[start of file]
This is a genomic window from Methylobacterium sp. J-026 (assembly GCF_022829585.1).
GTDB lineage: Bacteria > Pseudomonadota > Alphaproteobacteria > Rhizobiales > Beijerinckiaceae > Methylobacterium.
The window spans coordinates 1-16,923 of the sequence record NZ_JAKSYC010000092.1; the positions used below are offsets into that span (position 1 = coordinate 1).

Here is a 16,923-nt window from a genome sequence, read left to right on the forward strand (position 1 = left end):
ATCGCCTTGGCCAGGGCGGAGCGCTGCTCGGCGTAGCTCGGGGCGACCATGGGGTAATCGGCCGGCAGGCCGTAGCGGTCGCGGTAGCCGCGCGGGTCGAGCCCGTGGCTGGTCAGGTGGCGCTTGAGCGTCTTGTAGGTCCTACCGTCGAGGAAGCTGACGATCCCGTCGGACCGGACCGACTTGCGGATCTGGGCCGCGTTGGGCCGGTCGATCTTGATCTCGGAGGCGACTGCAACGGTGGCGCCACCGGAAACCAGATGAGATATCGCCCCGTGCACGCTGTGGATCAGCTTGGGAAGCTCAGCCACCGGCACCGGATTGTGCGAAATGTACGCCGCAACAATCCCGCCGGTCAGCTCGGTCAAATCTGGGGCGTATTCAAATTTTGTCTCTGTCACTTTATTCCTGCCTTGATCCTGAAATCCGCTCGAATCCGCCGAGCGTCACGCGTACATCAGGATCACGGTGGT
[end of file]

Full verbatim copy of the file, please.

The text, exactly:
This is a genomic window from Methylobacterium sp. J-026 (assembly GCF_022829585.1).
GTDB lineage: Bacteria > Pseudomonadota > Alphaproteobacteria > Rhizobiales > Beijerinckiaceae > Methylobacterium.
The window spans coordinates 1-16,923 of the sequence record NZ_JAKSYC010000092.1; the positions used below are offsets into that span (position 1 = coordinate 1).

Here is a 16,923-nt window from a genome sequence, read left to right on the forward strand (position 1 = left end):
ATCGCCTTGGCCAGGGCGGAGCGCTGCTCGGCGTAGCTCGGGGCGACCATGGGGTAATCGGCCGGCAGGCCGTAGCGGTCGCGGTAGCCGCGCGGGTCGAGCCCGTGGCTGGTCAGGTGGCGCTTGAGCGTCTTGTAGGTCCTACCGTCGAGGAAGCTGACGATCCCGTCGGACCGGACCGACTTGCGGATCTGGGCCGCGTTGGGCCGGTCGATCTTGATCTCGGAGGCGACTGCAACGGTGGCGCCACCGGAAACCAGATGAGATATCGCCCCGTGCACGCTGTGGATCAGCTTGGGAAGCTCAGCCACCGGCACCGGATTGTGCGAAATGTACGCCGCAACAATCCCGCCGGTCAGCTCGGTCAAATCTGGGGCGTATTCAAATTTTGTCTCTGTCACTTTATTCCTGCCTTGATCCTGAAATCCGCTCGAATCCGCCGAGCGTCACGCGTACATCAGGATCACGGTGGT